- After traveling through the erector spinae, the medial branches of the upper thoracic dorsal rami (T1-T6) become superficial and in order to innervate the skin reach the apexes of the spinous processes of equivalent vertebrae. Semispinalis thoracis and multifidus muscles are supplied by the medial branches of the upper thoracic dorsal rami.
- Amongst the dorsal medial cutaneous branches of T2 with the descending lateral branch of the accessory nerve, an anastomosis has been found. The lateral paravertebral muscles are innervated by the lateral branches of the dorsal rami.
From T7 to L1 (or L2), this pattern is reversed:
- At the apex of the spinous processes, the medial branches of these nerves end up supplying the multifidus and longissimus thoracis muscles and near the midline innervating the skin irregularly.
- The lateral branches run through, and supply the longissimus thoracis and the iliocostalis muscles, and also give off cutaneous branches that pierce the Serratus posterior inferior and Latissimus dorsi muscles.
- The lateral branch of the dorsal ramus of T12 travels above the iliac crest towards the ventral part of the gluteal skin.
The lumbar dorsal rami originate perpendicularly from the spinal nerves and divide within medial as well as lateral branches immediately after their departure from the intervertebral foramina. The multifidi and erector spinae muscles are supplied by the medial and lateral branches, respectively.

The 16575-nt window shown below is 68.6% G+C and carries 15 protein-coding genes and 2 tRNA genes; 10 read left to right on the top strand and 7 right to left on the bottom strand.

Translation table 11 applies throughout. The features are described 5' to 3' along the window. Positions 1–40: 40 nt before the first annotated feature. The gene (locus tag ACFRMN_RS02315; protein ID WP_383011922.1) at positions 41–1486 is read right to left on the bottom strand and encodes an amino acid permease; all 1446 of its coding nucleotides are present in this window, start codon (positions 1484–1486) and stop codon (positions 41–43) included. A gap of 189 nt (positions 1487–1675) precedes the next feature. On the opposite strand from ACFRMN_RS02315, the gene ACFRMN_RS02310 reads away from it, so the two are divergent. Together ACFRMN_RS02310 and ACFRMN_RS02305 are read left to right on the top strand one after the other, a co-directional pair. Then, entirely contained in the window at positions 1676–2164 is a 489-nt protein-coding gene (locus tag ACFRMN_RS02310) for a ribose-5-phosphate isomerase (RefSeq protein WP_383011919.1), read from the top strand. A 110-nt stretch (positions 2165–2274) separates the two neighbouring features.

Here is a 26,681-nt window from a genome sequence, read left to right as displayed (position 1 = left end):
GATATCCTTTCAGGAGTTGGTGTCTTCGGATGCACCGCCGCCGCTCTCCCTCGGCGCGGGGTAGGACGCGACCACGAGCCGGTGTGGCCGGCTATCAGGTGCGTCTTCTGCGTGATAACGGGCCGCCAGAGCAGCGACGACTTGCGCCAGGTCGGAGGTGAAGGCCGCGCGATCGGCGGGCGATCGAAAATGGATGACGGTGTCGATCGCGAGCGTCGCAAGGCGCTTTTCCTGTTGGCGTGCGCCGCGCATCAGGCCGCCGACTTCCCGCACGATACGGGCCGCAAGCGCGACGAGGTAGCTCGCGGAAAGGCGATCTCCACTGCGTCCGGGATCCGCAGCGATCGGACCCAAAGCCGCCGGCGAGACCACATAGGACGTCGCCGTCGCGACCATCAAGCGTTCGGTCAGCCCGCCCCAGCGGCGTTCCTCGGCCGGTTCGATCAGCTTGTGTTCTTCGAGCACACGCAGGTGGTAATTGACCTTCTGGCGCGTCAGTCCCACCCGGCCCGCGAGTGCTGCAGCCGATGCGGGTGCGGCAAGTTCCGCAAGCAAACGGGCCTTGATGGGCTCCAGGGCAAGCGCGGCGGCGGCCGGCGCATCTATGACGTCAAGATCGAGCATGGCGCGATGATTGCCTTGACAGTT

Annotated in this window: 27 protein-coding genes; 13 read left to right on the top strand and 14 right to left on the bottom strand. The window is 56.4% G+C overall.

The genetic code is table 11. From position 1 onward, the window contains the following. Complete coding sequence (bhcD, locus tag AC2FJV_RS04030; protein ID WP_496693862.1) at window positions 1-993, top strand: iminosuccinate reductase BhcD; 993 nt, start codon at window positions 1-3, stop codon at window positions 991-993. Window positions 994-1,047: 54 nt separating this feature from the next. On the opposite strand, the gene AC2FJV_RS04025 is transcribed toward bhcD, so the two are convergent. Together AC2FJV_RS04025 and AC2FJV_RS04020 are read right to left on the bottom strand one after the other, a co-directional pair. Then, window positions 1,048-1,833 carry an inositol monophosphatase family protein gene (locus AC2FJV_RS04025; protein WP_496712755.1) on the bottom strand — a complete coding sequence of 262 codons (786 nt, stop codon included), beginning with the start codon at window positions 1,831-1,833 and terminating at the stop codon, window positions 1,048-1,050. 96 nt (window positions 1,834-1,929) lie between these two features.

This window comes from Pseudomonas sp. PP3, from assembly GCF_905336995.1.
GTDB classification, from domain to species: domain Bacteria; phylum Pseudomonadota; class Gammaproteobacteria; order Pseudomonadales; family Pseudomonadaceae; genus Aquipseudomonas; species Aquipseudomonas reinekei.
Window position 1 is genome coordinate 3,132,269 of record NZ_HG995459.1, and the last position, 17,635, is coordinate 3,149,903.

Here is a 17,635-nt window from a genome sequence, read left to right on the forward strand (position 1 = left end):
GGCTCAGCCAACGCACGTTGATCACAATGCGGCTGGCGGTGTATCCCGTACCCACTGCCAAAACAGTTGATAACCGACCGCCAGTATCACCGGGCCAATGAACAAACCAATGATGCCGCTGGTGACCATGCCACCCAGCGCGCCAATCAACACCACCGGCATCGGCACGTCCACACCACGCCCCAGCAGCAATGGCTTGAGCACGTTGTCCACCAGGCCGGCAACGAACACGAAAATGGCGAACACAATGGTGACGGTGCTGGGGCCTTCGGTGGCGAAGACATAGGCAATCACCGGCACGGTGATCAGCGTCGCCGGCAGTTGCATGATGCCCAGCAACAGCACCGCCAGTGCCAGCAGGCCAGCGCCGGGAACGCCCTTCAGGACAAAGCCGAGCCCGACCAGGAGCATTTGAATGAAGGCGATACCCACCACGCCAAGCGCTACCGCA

- Small branches are distributed towards the skin of the sacral zone by the medial branches of the lower three lumbar segments.
- Cutaneous nerves are produced by the lateral branches of the upper three lumbar dorsal spinal rami that travel downwards in order to supply the skin of the buttock.
The L1-L4 dorsal rami create three branches – medial, lateral, and intermediate, which are, respectively, distributed towards the multifidi, iliocostalis and longissimus muscles.
At L1-L3 the lateral and intermediate divisions may emerge in an alternative manner from a short common stem, while the L4 dorsal ramus regularly creates three divisions. The L5 dorsal ramus creates only a medial as well as an intermediate branch and is much longer compared to the other lumbar dorsal rami.
- The dorsal sacral foramina give origin to the sacral dorsal rami. Under the multifudi the upper three dorsal sacral rami divide into medial and lateral branches.
- The multifidi are innervated by the medial branches.
- In order to create the posterior sacrococcygeal plexus a.k.a. posterior sacral nerve plexus lateral branches of S1-S3, S4 and L5 dorsal rami anastomose with each other.
- In order to create a second series of loops more branches arise from this plexus under the gluteus maximus muscle.
- In order to supply the skin over the lower part of the buttock, the nerves originating from here penetrate gluteus maximus muscle.
- The dorsal rami of S4-S5 are located under the multifidi and are small in size. In order to form loops on the back of the sacrum and in order to supply the skin over the coccyx, they combine with each other and with the posterior division of the coccygeal nerve.
The dorsal ramus of the coccygeal nerve is small and does not create branches. For supplying the skin over the dorsal surface of the coccyx, it connects with a branch from S5.